0

Grasping at straws for search parameters and terminology.

The key attribute to the JVM is the V for virtual (at least within the context of this question). How do you span a JVM across a cluster of machines with load balancing so that the JVM itself is distributed?

sorta kinda like this:

distributed JVM

https://www.cacheonix.org/articles/Distributed-Java-application-on-multiple-JVMs.gif

so that the application only sees a single JVM?

1
  • 1
    If this is a webapp, you should look at the clustering features of Java servers such as Glassfish or Websphere. Still using the mechanisms B Layer explaines in his answer,
    – MAQ
    Aug 20, 2017 at 16:07

1 Answer 1

2

Elaborating on my comment and assuming that you aren't thinking of something very esoteric...

Perhaps you're looking at that diagram and interpreting it as if the users are using an application that can talk to any JVM on the backend at any time during a session because of some kind of coordination between the JVMs. That's not how it typically works...at least not in widely used architectures.

The diagram is almost certainly depicting a classic distributed environment with independent JVMs. If the client (the user application) requires that state be maintained between requests (a session) there are several options but they all still involve JVMs with no knowledge of other JVMs.

The most straightforward and common way to accomplish this is to use a load balancer that supports so-called sticky sessions. Briefly, that means that once the client has established identity then the load balancer will always route the client's requests to the same JVM for the duration of the session (e.g. until the user logs out).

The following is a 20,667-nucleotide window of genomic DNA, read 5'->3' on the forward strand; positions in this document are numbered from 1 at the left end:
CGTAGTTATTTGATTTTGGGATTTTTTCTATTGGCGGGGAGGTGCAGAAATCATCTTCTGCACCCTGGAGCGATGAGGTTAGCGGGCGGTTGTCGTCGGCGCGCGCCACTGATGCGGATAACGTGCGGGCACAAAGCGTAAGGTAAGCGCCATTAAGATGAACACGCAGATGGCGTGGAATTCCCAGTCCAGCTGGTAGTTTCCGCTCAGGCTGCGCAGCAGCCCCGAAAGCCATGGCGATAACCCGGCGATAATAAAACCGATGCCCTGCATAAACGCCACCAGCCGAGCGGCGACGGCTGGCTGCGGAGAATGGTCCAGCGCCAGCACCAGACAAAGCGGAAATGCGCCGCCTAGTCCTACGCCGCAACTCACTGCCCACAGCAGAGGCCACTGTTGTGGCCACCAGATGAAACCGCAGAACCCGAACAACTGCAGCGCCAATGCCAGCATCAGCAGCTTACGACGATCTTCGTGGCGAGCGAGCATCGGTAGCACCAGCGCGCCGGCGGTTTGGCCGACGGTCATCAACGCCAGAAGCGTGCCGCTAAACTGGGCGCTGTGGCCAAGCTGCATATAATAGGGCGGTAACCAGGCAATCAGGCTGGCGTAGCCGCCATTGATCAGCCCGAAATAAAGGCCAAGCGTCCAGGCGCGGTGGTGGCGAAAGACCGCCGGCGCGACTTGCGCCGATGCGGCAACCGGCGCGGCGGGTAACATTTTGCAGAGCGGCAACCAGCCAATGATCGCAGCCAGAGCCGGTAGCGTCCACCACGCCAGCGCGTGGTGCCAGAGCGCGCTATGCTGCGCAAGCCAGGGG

What do I mean by identity? Usually that means the user has logged in and successfully been authenticated after which a unique ID will be chosen and associated with all of the user's subsequent requests. In the case of web apps (such as those using a RESTful API) this ID is often passed around in an HTTP header. Using a header like this makes it easy for most load balancers to extract the ID.

Alternatively, you can forgo sticky sessions and store session state in a DB, for instance, and require a JVM to lookup that state using the session ID each time a request is received. This adds some complexity and overhead but is not unheard of. The JVMs are still independent in this model, though.

(You could also have the client application pass session state in it's entirety in every request it makes but there are security issues with this, among other problems.)

You must log in to answer this question.

Not the answer you're looking for? Browse other questions tagged .